Comprehensive listing of species and how to grow them. Somewhat outdated, it has been replaces in 1992 by a new dictionary (see [200]).
[4]Grieve. A Modern Herbal.
Not so modern (1930's?) but lots of information, mainly temperate plants.
[11]Bean. W. Trees and Shrubs Hardy in Great Britain. Vol 1 - 4 and Supplement.
A classic with a wealth of information on the plants, but poor on pictures.
[50]? Flora Europaea
An immense work in 6 volumes (including the index). The standard reference flora for europe, it is very terse though and with very little extra information. Not for the casual reader.
[57]Schery. R. W. Plants for Man.
Fairly readable but not very comprehensive. Deals with plants from around the world.
[61]Usher. G. A Dictionary of Plants Used by Man.
Forget the sexist title, this is one of the best books on the subject. Lists a very extensive range of useful plants from around the world with very brief details of the uses. Not for the casual reader.
[103]Haywood. V. H. Flowering Plants of the World.
Very readable and well illustrated, it lists plants by families giving the basic diagnostic features and some details of plant uses.
[113]Dirr. M. A. and Heuser. M. W. The Reference Manual of Woody Plant Propagation.
A very detailed book on propagating trees. Not for the casual reader.
[171]Hill. A. F. Economic Botany.
Not very comprehensive, but it is quite readable and goes into some a bit of detail about the plants it does cover.
[200]Huxley. A. The New RHS Dictionary of Gardening. 1992.
Excellent and very comprehensive, though it contains a number of silly mistakes. Readable yet also very detailed.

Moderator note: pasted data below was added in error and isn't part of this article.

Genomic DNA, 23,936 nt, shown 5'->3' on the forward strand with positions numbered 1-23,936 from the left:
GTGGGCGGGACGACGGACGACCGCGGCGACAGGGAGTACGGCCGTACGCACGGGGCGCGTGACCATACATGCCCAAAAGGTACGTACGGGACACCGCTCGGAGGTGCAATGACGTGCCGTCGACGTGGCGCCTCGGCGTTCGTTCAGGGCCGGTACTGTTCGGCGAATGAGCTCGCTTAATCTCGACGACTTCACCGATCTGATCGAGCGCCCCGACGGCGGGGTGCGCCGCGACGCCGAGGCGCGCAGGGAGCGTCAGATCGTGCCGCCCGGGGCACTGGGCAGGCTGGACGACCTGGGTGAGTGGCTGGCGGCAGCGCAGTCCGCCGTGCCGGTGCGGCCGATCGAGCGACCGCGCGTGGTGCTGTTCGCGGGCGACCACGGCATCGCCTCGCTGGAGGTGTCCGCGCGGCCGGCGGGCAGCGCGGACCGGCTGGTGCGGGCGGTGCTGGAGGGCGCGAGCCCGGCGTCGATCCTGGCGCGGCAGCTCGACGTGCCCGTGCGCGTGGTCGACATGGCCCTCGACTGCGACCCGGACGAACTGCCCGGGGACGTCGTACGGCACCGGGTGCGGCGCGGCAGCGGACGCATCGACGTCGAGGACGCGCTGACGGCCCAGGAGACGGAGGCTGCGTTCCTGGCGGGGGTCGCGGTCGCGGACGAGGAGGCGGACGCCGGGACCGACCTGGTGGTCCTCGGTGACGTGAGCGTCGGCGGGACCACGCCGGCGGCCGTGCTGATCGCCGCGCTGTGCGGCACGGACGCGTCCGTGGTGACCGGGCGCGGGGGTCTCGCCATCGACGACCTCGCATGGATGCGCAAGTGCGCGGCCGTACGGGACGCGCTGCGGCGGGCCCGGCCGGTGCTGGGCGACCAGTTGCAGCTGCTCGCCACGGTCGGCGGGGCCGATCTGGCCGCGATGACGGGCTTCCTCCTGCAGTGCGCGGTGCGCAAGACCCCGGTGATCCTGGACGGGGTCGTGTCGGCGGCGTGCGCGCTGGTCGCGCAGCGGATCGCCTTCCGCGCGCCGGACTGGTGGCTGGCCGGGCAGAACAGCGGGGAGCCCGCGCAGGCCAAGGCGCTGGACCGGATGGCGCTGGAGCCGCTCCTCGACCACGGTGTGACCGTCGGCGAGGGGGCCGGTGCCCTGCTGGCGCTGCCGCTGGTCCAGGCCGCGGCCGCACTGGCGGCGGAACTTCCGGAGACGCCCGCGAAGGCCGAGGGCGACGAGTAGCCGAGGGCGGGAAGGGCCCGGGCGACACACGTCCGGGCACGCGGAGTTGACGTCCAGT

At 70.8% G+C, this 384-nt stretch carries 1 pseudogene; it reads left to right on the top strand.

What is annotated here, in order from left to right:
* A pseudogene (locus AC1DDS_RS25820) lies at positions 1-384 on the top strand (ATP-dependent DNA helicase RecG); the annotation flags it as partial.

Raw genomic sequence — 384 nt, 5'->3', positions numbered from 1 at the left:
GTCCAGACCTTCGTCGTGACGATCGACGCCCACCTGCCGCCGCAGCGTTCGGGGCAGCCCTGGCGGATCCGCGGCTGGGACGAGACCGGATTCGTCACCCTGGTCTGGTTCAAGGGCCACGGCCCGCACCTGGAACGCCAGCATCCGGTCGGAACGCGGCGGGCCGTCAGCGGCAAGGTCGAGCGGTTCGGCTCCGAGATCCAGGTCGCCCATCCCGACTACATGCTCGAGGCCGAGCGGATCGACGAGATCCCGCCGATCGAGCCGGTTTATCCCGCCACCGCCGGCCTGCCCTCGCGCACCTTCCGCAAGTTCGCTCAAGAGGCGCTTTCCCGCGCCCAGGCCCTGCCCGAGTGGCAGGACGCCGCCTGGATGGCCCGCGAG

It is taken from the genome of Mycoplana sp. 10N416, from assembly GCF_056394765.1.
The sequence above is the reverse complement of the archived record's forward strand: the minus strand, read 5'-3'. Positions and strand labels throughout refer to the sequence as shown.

Readers comment                                         
 
QR Code

What's this?

This is a QR code (short for Quick Response) which gives fast-track access to our website pages. QR Codes are barcodes that can be read by mobile phone (smartphone) cameras. This QR Code is unique to this page. All plant pages have their own unique code. For more information about QR Codes click here.

1. Copy and print the QR code to a plant label, poster, book, website, magazines, newspaper etc and even t-shirts.
2. Smartphone users scan the QR Code which automatically takes them to the webpage the QR Code came from.
3. Smartphone users quickly have information on a plant directly for the pfaf.org website on their phone.
Rate This Plant                                         
Please rate this plants for how successful you have found it to be. You will need to be logged in to do this. Our intention is not to create a list of 'popular' plants but rather to highlight plants that may be rare and unusual and that have been found to be useful by website users. This hopefully will encourage more people to use plants that they possibly would not have considered before.
     
                                                                                 
Add a comment/link                                         

If you have important information about this plant that may help other users please add a comment or link below. Only comments or links that are felt to be directly relevant to a plant will be included. If you think a comment/link or information contained on this page is inaccurate or misleading we would welcome your feedback at admin@pfaf.org. If you have questions about a plant please use the Forum on this website as we do not have the resources to answer questions ourselves.

* Please note: the comments by website users are not necessarily those held by PFAF and may give misleading or inaccurate information.

Subject : Rhamnus saxatilis  
             

Links To add a link to another website with useful info add the details here
Name of Site
URL of Site
Details